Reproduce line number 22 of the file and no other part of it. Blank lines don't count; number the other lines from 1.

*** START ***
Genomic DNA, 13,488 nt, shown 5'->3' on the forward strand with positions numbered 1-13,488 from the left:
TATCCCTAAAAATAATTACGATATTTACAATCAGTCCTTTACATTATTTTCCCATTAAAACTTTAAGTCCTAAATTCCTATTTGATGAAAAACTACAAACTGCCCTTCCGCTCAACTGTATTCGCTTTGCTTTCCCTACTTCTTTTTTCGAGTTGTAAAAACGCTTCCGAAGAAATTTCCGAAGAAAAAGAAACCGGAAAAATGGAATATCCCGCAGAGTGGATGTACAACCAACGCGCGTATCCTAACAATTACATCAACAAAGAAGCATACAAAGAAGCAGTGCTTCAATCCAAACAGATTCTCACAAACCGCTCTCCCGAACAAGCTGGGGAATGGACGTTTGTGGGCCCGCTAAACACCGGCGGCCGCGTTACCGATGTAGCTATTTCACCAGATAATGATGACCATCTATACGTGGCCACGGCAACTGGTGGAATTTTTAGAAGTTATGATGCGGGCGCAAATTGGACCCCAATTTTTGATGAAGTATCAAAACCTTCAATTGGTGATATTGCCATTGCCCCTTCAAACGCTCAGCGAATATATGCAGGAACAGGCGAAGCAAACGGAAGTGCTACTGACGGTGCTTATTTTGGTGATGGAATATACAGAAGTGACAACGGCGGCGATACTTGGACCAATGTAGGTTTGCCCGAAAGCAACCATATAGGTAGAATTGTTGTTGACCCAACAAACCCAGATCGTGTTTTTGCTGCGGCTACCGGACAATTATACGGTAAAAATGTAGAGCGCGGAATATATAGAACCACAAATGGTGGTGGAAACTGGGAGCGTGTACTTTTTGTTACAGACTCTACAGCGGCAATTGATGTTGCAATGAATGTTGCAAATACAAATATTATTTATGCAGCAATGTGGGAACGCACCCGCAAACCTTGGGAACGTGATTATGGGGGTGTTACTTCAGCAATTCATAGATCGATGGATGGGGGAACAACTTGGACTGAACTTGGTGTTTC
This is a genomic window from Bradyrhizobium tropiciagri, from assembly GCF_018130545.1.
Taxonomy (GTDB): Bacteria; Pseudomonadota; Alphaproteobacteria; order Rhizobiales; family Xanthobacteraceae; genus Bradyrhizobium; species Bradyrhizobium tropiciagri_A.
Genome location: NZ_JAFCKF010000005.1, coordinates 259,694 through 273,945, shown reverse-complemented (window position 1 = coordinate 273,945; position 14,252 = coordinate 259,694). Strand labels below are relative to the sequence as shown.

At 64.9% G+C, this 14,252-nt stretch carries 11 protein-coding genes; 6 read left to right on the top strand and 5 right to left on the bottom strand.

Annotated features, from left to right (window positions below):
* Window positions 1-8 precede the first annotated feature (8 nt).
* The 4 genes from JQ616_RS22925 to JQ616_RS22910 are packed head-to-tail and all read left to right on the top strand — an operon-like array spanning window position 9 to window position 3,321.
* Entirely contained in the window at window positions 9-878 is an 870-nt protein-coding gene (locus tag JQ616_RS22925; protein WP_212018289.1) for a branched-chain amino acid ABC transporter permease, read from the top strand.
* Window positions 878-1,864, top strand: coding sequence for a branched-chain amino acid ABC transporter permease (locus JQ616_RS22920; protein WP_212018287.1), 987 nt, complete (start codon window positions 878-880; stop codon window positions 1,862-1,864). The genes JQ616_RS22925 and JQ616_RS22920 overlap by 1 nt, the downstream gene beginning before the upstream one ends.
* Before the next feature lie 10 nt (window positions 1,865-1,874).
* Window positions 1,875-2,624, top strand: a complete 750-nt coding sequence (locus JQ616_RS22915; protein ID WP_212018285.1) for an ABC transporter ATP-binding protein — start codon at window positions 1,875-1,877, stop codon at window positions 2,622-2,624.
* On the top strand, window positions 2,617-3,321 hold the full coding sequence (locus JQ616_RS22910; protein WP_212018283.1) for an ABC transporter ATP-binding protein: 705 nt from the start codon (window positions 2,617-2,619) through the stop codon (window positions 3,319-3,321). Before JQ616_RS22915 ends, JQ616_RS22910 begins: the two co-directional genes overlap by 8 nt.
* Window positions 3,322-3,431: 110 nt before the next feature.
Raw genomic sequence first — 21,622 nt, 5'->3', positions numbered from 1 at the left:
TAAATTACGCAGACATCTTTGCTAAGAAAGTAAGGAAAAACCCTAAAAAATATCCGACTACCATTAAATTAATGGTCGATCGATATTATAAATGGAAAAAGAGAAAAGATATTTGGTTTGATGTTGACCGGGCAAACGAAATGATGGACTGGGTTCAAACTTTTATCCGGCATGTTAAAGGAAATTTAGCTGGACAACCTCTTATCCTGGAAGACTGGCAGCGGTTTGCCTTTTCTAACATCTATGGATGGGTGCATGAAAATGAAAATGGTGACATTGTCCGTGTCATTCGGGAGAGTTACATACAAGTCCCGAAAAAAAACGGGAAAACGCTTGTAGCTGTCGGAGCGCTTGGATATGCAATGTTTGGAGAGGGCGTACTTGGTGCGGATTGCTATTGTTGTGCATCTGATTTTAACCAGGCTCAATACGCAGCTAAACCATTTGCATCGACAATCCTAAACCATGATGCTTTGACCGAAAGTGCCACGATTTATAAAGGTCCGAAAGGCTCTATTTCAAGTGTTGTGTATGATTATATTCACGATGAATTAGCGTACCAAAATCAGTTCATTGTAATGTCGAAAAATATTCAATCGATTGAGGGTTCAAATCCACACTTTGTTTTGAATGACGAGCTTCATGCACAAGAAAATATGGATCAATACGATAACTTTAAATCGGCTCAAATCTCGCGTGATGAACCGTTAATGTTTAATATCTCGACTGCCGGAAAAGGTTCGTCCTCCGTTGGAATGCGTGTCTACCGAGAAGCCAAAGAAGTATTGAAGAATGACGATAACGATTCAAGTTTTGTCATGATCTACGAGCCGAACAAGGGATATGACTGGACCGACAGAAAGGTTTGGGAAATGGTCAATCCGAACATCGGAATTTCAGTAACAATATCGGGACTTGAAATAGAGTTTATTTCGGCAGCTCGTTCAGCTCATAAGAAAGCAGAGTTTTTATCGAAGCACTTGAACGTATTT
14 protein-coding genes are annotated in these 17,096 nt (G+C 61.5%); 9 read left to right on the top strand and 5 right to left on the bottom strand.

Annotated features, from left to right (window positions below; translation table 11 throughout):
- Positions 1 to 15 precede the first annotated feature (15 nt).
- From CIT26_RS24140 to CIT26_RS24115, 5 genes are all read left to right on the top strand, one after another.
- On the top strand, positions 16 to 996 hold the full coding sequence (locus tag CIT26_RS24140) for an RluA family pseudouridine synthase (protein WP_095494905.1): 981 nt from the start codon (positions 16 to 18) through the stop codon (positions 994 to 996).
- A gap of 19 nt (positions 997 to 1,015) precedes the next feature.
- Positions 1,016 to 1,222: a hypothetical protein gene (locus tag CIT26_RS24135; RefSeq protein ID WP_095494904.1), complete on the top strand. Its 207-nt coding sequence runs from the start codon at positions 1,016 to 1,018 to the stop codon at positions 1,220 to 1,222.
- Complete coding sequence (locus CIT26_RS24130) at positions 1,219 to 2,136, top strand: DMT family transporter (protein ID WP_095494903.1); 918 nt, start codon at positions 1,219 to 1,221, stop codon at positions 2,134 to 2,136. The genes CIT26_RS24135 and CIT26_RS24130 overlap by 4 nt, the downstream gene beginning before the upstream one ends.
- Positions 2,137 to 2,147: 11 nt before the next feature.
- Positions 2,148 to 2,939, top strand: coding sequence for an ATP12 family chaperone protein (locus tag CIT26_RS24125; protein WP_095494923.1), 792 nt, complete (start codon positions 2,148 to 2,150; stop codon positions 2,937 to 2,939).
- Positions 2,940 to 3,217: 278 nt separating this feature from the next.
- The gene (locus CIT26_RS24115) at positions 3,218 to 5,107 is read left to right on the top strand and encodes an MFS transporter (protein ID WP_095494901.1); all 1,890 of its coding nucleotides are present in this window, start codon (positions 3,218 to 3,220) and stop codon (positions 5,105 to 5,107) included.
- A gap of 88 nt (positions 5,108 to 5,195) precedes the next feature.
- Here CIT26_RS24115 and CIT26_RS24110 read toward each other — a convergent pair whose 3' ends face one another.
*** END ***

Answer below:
- On the top strand, positions 16 to 996 hold the full coding sequence (locus tag CIT26_RS24140) for an RluA family pseudouridine synthase (protein WP_095494905.1): 981 nt from the start codon (positions 16 to 18) through the stop codon (positions 994 to 996).